Wednesday, 6 June 2018

Should your partner stop drinking alcohol to support you, when you quit?

I realise that the subject heading of my post is a tricky and emotive one, but it's something that I've been thinking about for a couple of weeks now.  In fact, I've been overthinking about it and I really, really need to get it off my chest!

Firstly, I would like to say that I have absolutely no experience in the subject - just my feelings and thoughts which are based on the fact that, when I stopped drinking booze, Mr W did too.

I never asked him to stop and I never expected him too either.  He just did.  When we were on holiday (in the days after I quit) he had one pint of lager.  He didn't enjoy it and didn't even finish it ..... but then he was a 'normal' drinker.

Consequently, I have never had to deal with the emotions of watching him with envy enjoying a glass of wine or a pint of lager.

A couple of weeks ago I posted about my friend's husband who has severe liver disease.  I posted about us finding him lying in a pool of blood in the bathroom.

He had what is called a split, bleeding varices (again - he's had one on an earlier occasion).  Apparently, his liver is so damaged and scarred that his blood is having a really hard time moving through it.  Blood needs to find a new easier way to get to the heart, so it has done this by opening up new blood vessles (varices).  These vessels are usually formed along the lining of the stomach - so when one splits and bleeds massively, you vomit and shit blood.  Sounds fun, doesn't it?

He needed an operation to seal the split vessel.  He has been told he must never drink alcohol again (again).  Next time, he may not be so lucky.

I met my friend on Friday night to go to a cheap and cheerful Italian restaurant for a pizza and a catch up.  She's been pretty desperate to have a break from her family.  She promptly ordered a bottle of white wine and when I reminded her that I was drinking cola, she said that was fine she would drink it.  And drink it she did.

Naturally, talk turned to her husband's health.  It appears that they are both in denial about various things.  He denies drinking that day .... apparently the vodka filled water bottle was from a time before - when he was "over doing the drinking".  I reminded her that the top was off the bottle.  Why would that be?  She doesn't know that I KNOW all of the tricks!  I've been there and done that!  I was very tempted to tell her all and it was only my pride that stopped me.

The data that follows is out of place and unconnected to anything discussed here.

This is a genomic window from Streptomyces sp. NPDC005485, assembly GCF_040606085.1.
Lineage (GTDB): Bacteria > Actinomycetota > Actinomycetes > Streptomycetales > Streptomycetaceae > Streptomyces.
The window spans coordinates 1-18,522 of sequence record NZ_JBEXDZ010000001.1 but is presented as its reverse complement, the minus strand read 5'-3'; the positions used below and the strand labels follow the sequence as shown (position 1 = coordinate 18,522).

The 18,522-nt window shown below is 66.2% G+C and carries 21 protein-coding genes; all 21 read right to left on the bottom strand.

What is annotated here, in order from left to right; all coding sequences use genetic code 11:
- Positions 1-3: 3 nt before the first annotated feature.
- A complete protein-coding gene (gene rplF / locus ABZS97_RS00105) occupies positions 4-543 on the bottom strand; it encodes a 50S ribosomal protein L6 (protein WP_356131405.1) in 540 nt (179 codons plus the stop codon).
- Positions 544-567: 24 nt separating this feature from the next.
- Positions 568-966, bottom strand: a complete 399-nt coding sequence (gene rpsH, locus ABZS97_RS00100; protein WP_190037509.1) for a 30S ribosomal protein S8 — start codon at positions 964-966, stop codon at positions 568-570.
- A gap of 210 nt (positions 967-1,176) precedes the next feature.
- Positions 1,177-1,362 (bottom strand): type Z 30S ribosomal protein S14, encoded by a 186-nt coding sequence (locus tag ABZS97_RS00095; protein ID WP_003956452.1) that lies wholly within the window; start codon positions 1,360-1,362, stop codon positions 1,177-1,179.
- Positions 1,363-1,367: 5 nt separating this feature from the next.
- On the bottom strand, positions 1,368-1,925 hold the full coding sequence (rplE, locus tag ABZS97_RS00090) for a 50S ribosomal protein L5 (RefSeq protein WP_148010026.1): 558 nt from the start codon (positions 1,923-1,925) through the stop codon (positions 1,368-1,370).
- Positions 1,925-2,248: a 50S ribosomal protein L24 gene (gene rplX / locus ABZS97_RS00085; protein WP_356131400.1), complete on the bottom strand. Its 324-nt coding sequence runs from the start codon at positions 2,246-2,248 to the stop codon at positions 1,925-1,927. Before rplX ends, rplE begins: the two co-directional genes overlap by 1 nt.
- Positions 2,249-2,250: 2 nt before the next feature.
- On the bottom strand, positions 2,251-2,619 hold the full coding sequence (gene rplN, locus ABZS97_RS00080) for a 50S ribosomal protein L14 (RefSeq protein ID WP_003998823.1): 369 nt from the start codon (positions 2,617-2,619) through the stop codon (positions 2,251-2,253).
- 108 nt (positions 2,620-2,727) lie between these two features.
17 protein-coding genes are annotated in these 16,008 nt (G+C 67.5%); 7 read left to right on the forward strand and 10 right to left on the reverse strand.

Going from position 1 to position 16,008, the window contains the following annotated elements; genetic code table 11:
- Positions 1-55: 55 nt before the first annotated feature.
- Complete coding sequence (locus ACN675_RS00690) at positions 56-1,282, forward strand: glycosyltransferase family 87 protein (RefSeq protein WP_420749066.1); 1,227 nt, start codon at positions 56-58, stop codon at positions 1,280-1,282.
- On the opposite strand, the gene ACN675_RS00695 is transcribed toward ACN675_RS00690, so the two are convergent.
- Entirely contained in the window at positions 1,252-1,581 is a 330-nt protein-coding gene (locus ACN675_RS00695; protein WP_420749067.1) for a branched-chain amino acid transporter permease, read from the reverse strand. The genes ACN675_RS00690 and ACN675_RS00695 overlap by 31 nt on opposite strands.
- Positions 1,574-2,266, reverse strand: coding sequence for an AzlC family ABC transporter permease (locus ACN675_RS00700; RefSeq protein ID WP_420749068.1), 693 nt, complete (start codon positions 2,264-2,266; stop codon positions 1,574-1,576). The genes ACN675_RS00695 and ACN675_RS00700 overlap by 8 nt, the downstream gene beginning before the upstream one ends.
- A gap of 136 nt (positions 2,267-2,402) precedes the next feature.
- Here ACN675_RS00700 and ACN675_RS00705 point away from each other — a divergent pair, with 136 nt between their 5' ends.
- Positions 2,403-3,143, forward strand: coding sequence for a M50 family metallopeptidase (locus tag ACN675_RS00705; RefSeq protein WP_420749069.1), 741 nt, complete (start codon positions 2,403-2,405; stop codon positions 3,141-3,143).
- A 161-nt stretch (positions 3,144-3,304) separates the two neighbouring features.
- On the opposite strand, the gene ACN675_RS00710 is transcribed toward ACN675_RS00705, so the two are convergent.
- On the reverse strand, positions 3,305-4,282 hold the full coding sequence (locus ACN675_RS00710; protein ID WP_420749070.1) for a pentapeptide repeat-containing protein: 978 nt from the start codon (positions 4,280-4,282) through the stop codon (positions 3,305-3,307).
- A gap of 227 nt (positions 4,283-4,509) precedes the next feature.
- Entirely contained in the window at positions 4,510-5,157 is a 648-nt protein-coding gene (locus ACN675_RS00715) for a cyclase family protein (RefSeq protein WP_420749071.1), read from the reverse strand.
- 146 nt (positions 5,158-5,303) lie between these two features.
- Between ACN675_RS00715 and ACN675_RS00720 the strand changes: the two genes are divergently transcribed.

I pointed to her glass of wine and asked her if she was still drinking at home in front of her husband.  "Oh, yes - of course I am.  He doesn't mind." was the response "I buy the boxes of wine that hold about three bottles, so I know roughly how long they should last me."  To be honest, I was a little stuck for words, so just initially said "are you sure that's a good idea?"

There is one massive red flag right there for me:  She is buying boxes of wine when her husband has alcohol related liver damage and is possibly struggling with remaining sober.

A little while later I did pluck up the courage to suggest that she not purchase boxes of wine and instead buys a bottle at a time - at least then she can gauge what it left -  if any is left.  I know how easy it is just to sneak that extra glass with out anyone knowing.  I also tried to suggest that it may be better if she didn't drink wine in front of him for a little while but she just retorted that he doesn't mind - he hasn't got a problem with alcohol - he was just over doing it..... (See - denial?)

I get that what they choose to do in their own lives is nothing to do with me, but on the other hand I know that giving up and staying off booze is bloody hard work.  I don't want to sound pious, but you need all of the support you can get when you decide to quit the booze.

I'm pretty sure that it can't be 'no problem' for her husband when she is quaffing wine around him.